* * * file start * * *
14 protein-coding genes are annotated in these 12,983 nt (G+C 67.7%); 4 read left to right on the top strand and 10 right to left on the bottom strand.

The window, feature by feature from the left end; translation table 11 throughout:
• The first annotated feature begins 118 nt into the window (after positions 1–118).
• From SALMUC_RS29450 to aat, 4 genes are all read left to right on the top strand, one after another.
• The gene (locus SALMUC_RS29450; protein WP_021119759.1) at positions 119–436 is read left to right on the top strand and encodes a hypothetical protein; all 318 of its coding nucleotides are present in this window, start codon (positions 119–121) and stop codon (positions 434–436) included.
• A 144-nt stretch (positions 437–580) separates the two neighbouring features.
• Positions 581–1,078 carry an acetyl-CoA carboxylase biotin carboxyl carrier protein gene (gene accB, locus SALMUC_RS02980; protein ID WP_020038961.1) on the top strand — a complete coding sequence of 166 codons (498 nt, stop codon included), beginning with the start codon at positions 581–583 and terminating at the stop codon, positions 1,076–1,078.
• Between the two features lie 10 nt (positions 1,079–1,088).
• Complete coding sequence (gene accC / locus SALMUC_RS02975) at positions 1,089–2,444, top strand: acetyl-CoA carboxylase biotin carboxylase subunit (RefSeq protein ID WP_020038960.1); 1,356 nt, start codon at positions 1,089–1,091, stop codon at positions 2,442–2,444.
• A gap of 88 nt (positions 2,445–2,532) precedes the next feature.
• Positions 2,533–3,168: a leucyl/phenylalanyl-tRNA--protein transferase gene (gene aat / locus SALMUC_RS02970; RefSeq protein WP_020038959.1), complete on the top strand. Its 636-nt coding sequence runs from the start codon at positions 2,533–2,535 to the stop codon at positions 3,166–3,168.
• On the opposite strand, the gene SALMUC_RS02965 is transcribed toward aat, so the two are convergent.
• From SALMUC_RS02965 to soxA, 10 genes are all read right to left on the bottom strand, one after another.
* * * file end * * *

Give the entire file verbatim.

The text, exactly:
14 protein-coding genes are annotated in these 12,983 nt (G+C 67.7%); 4 read left to right on the top strand and 10 right to left on the bottom strand.

The window, feature by feature from the left end; translation table 11 throughout:
• The first annotated feature begins 118 nt into the window (after positions 1–118).
• From SALMUC_RS29450 to aat, 4 genes are all read left to right on the top strand, one after another.
• The gene (locus SALMUC_RS29450; protein WP_021119759.1) at positions 119–436 is read left to right on the top strand and encodes a hypothetical protein; all 318 of its coding nucleotides are present in this window, start codon (positions 119–121) and stop codon (positions 434–436) included.
• A 144-nt stretch (positions 437–580) separates the two neighbouring features.
• Positions 581–1,078 carry an acetyl-CoA carboxylase biotin carboxyl carrier protein gene (gene accB, locus SALMUC_RS02980; protein ID WP_020038961.1) on the top strand — a complete coding sequence of 166 codons (498 nt, stop codon included), beginning with the start codon at positions 581–583 and terminating at the stop codon, positions 1,076–1,078.
• Between the two features lie 10 nt (positions 1,079–1,088).
• Complete coding sequence (gene accC / locus SALMUC_RS02975) at positions 1,089–2,444, top strand: acetyl-CoA carboxylase biotin carboxylase subunit (RefSeq protein ID WP_020038960.1); 1,356 nt, start codon at positions 1,089–1,091, stop codon at positions 2,442–2,444.
• A gap of 88 nt (positions 2,445–2,532) precedes the next feature.
• Positions 2,533–3,168: a leucyl/phenylalanyl-tRNA--protein transferase gene (gene aat / locus SALMUC_RS02970; RefSeq protein WP_020038959.1), complete on the top strand. Its 636-nt coding sequence runs from the start codon at positions 2,533–2,535 to the stop codon at positions 3,166–3,168.
• On the opposite strand, the gene SALMUC_RS02965 is transcribed toward aat, so the two are convergent.
• From SALMUC_RS02965 to soxA, 10 genes are all read right to left on the bottom strand, one after another.